Blea Tarn

So the alarm went off at quarter past five in the morning and it took a few moments before I realised I was in the B&B in Keswick. My trip had barely started and I was already shattered. Not only that, but this year I had filled every possible sunrise and sunset. I had no relaxation day either – a day pootling around a National Trust property or something similar. Somewhere there was a cafe and toilets and plenty of seats should I need to rest. Instead, this year I had packed every waking moment with landscapes and of course, the waking moments began very early indeed. It was madness.

So it was that I literally fell out of bed, washed and dressed as quietly as possible, before tiptoeing downstairs. It was then that I spotted the package clearly marked with my name on the communal fridge. I peered inside to find a croissant and it felt good to know someone was looking after me, even if I wasn’t exactly taking care of myself. I crept to the back door and I could just make out my little car, but try as I might, I couldn’t get the key to work. I experienced a moment of panic before realising that I could leave by the front door and simply walk around the block. Which is what I did, saying good morning to Polly (the cat I had befriended the day before), who was sitting outside the local Spar shop waiting for it to open.

This was to be my longest morning drive, but at twenty miles I didn’t expect it to take long. My Satnav had other ideas though. It behaved well enough until we reached the narrow road that curved round the Langdales, passing through tiny villages, along foggy valleys and over rocky hills. This was my sort of driving, but it was still almost dark, so when it instructed me to turn left, I did. I found myself on a dirt track that looked as though it might lead to a farm. Surely this wasn’t the right way? I started to doubt my own sanity as I put the car in reverse and continued on the previous route. I waited for some kind of protest, but it seemed happy with my decision and we continued for a few more miles. Finally I heard the words I had been waiting for – in three hundred metres I had reached my destination. Only I hadn’t. I had looked at enough YouTube videos and I knew exactly what the landscape around Blea Tarn looked like and it didn’t look like this.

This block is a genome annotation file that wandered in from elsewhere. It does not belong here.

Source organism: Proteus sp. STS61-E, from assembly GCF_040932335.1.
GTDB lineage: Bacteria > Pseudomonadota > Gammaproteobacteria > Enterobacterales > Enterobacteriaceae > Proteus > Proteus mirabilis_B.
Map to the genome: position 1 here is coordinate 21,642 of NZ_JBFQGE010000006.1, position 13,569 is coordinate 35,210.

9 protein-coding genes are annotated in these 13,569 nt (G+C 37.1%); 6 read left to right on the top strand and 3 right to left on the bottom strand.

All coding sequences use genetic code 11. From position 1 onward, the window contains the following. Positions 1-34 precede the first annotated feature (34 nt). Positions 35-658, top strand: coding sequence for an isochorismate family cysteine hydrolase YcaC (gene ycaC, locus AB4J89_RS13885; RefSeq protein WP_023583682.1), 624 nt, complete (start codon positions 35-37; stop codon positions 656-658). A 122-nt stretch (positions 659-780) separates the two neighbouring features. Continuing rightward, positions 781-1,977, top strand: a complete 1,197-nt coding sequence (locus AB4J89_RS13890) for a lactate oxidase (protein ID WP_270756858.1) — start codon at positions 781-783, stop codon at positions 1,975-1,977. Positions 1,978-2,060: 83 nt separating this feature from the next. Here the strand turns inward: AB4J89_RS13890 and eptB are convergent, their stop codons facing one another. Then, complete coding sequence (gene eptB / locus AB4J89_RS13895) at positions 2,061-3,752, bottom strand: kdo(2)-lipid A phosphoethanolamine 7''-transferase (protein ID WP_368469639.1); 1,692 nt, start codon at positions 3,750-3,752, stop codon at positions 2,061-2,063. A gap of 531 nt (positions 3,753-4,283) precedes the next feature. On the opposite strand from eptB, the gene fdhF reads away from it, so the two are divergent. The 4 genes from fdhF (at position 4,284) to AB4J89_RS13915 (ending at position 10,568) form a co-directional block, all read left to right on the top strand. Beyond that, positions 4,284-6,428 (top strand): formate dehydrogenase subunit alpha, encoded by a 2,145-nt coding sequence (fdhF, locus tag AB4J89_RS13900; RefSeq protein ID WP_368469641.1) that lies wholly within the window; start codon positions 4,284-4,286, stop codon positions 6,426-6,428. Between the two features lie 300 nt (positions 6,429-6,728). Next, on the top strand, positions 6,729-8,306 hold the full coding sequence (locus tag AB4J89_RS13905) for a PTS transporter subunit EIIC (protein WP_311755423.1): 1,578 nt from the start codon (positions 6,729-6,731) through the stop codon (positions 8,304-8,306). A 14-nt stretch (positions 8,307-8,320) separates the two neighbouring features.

With panic mounting, I pulled out the map I had brought along, just in case. The trouble was that it covered the entire area of my trip and wasn’t in enough detail to help me out of my current predicament. Thinking I may have already passed the tarn in the dark, I turned around and retraced my route. The Satnav wasn’t happy. It told me to turn around when possible and then to continue for another two kilometres! In fact, I was still in the wrong valley, but when I finally reached the parking area, I recognised it straight away. I hastily pulled on my wellies and grabbed my rucksack and tripod. By the time I reached the shore of the lake, the sun had already risen, but it was to be some time before enough light filtered down to where I was waiting. I had brought the croissant with me and breakfast has never tasted so good.

Blea Tarn2

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